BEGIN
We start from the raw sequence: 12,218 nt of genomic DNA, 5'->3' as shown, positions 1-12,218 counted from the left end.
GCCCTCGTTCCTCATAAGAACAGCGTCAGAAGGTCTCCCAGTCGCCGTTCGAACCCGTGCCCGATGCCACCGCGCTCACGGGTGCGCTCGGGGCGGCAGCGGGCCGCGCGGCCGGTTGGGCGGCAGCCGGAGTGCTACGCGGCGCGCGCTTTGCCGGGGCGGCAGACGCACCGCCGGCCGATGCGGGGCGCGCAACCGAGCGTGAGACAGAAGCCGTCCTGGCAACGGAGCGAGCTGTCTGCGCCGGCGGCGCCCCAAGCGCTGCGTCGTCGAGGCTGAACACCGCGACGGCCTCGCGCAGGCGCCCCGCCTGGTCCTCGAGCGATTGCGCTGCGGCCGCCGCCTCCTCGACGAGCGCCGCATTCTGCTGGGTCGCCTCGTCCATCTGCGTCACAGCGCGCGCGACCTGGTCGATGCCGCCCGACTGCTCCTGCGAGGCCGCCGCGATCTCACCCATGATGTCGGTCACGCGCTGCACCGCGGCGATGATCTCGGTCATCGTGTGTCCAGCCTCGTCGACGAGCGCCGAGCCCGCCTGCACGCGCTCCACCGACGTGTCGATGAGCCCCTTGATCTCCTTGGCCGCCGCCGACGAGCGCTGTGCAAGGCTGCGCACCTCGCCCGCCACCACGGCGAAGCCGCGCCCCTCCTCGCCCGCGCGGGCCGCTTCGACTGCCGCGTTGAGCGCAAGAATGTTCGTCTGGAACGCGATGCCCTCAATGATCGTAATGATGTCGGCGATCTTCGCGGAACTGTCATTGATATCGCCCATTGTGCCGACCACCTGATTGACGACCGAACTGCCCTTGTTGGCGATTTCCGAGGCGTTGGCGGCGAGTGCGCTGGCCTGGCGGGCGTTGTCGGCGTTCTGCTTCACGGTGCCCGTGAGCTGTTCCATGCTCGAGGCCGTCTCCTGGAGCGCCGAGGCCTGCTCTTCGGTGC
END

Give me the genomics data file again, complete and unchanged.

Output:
We start from the raw sequence: 12,218 nt of genomic DNA, 5'->3' as shown, positions 1-12,218 counted from the left end.
GCCCTCGTTCCTCATAAGAACAGCGTCAGAAGGTCTCCCAGTCGCCGTTCGAACCCGTGCCCGATGCCACCGCGCTCACGGGTGCGCTCGGGGCGGCAGCGGGCCGCGCGGCCGGTTGGGCGGCAGCCGGAGTGCTACGCGGCGCGCGCTTTGCCGGGGCGGCAGACGCACCGCCGGCCGATGCGGGGCGCGCAACCGAGCGTGAGACAGAAGCCGTCCTGGCAACGGAGCGAGCTGTCTGCGCCGGCGGCGCCCCAAGCGCTGCGTCGTCGAGGCTGAACACCGCGACGGCCTCGCGCAGGCGCCCCGCCTGGTCCTCGAGCGATTGCGCTGCGGCCGCCGCCTCCTCGACGAGCGCCGCATTCTGCTGGGTCGCCTCGTCCATCTGCGTCACAGCGCGCGCGACCTGGTCGATGCCGCCCGACTGCTCCTGCGAGGCCGCCGCGATCTCACCCATGATGTCGGTCACGCGCTGCACCGCGGCGATGATCTCGGTCATCGTGTGTCCAGCCTCGTCGACGAGCGCCGAGCCCGCCTGCACGCGCTCCACCGACGTGTCGATGAGCCCCTTGATCTCCTTGGCCGCCGCCGACGAGCGCTGTGCAAGGCTGCGCACCTCGCCCGCCACCACGGCGAAGCCGCGCCCCTCCTCGCCCGCGCGGGCCGCTTCGACTGCCGCGTTGAGCGCAAGAATGTTCGTCTGGAACGCGATGCCCTCAATGATCGTAATGATGTCGGCGATCTTCGCGGAACTGTCATTGATATCGCCCATTGTGCCGACCACCTGATTGACGACCGAACTGCCCTTGTTGGCGATTTCCGAGGCGTTGGCGGCGAGTGCGCTGGCCTGGCGGGCGTTGTCGGCGTTCTGCTTCACGGTGCCCGTGAGCTGTTCCATGCTCGAGGCCGTCTCCTGGAGCGCCGAGGCCTGCTCTTCGGTGC